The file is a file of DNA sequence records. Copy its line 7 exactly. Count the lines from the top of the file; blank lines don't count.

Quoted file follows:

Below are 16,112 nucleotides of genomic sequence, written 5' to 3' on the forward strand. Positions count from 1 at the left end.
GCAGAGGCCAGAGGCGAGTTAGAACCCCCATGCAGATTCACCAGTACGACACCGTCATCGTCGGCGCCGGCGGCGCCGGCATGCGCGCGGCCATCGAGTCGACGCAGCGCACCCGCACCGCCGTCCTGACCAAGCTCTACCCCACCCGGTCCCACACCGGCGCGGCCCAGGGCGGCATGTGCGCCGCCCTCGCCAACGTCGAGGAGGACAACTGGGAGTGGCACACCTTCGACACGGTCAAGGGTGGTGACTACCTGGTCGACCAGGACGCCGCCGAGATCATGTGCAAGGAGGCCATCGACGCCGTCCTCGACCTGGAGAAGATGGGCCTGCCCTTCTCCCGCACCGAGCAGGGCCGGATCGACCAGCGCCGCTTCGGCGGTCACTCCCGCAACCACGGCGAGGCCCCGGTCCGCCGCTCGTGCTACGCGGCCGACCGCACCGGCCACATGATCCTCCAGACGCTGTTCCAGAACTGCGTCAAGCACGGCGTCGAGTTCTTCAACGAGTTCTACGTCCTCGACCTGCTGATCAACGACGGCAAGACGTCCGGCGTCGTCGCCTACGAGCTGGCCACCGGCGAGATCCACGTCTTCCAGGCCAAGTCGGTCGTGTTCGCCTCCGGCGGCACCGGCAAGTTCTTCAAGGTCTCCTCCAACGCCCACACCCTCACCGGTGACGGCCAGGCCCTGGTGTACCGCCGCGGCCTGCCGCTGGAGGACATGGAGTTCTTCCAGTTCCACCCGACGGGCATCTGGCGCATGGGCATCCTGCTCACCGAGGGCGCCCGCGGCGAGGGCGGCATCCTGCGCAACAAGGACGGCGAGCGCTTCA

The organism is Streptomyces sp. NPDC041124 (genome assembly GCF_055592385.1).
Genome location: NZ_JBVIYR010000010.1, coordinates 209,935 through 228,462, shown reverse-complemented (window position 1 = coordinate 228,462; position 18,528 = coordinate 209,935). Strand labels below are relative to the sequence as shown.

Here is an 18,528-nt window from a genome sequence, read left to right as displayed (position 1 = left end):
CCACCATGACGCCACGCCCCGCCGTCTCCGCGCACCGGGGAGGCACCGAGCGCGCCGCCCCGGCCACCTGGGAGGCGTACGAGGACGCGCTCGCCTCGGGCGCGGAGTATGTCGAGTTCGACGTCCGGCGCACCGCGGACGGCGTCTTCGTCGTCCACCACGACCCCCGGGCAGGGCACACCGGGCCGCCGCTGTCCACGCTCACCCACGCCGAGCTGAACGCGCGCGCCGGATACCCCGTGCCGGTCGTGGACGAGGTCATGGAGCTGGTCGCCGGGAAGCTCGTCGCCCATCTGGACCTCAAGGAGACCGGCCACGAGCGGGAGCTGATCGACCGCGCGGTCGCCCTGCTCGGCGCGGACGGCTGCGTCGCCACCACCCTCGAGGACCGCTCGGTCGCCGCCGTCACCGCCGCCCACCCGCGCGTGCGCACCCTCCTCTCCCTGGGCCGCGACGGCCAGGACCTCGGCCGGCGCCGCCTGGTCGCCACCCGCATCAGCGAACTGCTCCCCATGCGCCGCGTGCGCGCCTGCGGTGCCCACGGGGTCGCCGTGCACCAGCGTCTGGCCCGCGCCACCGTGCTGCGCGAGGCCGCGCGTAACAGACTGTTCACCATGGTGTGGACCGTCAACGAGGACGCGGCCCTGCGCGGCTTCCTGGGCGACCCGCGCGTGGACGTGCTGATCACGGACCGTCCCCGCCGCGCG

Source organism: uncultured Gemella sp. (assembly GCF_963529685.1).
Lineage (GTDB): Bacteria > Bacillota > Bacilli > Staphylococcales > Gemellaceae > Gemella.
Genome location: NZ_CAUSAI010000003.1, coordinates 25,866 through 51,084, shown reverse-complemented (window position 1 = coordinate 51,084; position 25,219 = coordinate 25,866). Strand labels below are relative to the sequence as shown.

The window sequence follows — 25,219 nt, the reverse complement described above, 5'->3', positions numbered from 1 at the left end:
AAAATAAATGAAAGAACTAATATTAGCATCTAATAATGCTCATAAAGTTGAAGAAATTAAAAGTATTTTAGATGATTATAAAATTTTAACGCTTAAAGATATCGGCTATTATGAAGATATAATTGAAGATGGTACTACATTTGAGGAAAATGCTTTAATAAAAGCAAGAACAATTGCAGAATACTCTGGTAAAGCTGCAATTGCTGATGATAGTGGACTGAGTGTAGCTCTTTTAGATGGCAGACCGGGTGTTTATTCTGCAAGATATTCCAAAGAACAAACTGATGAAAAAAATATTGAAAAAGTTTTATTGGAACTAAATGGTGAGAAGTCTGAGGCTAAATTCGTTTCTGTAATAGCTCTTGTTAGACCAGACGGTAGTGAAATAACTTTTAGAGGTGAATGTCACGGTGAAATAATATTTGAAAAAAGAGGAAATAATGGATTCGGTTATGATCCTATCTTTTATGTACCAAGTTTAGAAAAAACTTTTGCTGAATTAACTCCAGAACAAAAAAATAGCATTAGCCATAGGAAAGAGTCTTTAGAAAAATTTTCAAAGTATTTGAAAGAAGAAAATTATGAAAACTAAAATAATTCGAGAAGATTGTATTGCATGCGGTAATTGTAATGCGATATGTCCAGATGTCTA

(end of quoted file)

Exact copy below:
Source organism: uncultured Gemella sp. (assembly GCF_963529685.1).